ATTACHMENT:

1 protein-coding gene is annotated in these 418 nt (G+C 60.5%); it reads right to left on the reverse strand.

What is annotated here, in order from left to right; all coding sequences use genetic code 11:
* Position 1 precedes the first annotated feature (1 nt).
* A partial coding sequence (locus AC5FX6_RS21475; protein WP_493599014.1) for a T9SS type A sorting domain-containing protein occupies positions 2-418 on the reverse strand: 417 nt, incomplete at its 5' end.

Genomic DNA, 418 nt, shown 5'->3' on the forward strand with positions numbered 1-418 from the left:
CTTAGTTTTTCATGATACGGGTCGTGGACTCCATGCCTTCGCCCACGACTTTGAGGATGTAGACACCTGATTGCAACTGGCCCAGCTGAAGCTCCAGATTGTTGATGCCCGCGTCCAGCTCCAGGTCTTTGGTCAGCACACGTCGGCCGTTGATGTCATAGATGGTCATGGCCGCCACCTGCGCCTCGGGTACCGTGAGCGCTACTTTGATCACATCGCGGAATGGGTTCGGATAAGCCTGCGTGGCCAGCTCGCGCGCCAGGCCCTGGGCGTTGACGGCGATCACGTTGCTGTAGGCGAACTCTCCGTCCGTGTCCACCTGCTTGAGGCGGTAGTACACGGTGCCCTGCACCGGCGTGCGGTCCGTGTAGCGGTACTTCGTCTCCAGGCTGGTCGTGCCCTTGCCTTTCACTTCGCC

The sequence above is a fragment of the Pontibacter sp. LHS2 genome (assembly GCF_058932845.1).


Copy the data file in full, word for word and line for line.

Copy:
1 protein-coding gene is annotated in these 418 nt (G+C 60.5%); it reads right to left on the reverse strand.

What is annotated here, in order from left to right; all coding sequences use genetic code 11:
* Position 1 precedes the first annotated feature (1 nt).
* A partial coding sequence (locus AC5FX6_RS21475; protein WP_493599014.1) for a T9SS type A sorting domain-containing protein occupies positions 2-418 on the reverse strand: 417 nt, incomplete at its 5' end.

Genomic DNA, 418 nt, shown 5'->3' on the forward strand with positions numbered 1-418 from the left:
CTTAGTTTTTCATGATACGGGTCGTGGACTCCATGCCTTCGCCCACGACTTTGAGGATGTAGACACCTGATTGCAACTGGCCCAGCTGAAGCTCCAGATTGTTGATGCCCGCGTCCAGCTCCAGGTCTTTGGTCAGCACACGTCGGCCGTTGATGTCATAGATGGTCATGGCCGCCACCTGCGCCTCGGGTACCGTGAGCGCTACTTTGATCACATCGCGGAATGGGTTCGGATAAGCCTGCGTGGCCAGCTCGCGCGCCAGGCCCTGGGCGTTGACGGCGATCACGTTGCTGTAGGCGAACTCTCCGTCCGTGTCCACCTGCTTGAGGCGGTAGTACACGGTGCCCTGCACCGGCGTGCGGTCCGTGTAGCGGTACTTCGTCTCCAGGCTGGTCGTGCCCTTGCCTTTCACTTCGCC

The sequence above is a fragment of the Pontibacter sp. LHS2 genome (assembly GCF_058932845.1).